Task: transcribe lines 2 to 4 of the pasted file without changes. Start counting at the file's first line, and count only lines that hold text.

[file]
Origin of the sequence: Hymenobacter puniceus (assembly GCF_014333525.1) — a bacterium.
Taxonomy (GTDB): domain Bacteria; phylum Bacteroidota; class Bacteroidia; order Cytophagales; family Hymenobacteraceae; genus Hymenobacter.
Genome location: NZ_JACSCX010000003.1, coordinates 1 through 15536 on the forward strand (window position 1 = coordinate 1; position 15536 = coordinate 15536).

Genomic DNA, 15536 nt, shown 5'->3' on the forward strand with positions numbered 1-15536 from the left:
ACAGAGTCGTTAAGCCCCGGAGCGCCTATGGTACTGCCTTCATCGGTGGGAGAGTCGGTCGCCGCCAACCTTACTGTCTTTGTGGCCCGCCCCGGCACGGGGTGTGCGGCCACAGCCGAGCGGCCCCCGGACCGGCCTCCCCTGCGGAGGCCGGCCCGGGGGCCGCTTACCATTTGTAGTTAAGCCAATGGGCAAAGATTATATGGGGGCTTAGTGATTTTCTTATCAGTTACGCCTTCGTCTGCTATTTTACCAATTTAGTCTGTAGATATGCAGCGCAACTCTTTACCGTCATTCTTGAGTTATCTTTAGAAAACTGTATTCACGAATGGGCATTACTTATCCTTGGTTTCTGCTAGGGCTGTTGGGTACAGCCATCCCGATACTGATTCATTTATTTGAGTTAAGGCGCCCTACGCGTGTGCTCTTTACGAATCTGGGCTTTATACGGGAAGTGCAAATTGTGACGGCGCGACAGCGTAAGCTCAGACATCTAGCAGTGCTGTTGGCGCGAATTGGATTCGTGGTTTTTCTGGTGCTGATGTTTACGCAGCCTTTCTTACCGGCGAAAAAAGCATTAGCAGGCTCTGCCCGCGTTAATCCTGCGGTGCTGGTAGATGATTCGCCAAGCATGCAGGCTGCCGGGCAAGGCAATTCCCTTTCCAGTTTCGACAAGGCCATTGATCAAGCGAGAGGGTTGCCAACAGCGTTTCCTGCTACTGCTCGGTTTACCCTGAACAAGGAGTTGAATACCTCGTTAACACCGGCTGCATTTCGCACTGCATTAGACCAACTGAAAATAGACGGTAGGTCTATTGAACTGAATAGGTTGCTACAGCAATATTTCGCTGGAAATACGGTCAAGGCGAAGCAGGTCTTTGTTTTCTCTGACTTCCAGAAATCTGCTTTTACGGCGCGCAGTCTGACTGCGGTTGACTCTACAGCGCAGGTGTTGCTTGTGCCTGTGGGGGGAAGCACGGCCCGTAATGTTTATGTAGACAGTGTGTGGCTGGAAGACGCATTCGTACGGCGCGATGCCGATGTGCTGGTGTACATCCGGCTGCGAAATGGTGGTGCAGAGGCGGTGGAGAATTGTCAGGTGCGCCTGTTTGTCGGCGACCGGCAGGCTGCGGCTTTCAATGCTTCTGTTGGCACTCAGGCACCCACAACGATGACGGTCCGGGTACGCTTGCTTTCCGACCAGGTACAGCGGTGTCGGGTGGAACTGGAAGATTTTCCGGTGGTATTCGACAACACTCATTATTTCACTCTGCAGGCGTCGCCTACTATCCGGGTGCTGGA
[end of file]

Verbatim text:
Taxonomy (GTDB): domain Bacteria; phylum Bacteroidota; class Bacteroidia; order Cytophagales; family Hymenobacteraceae; genus Hymenobacter.
Genome location: NZ_JACSCX010000003.1, coordinates 1 through 15536 on the forward strand (window position 1 = coordinate 1; position 15536 = coordinate 15536).

Genomic DNA, 15536 nt, shown 5'->3' on the forward strand with positions numbered 1-15536 from the left: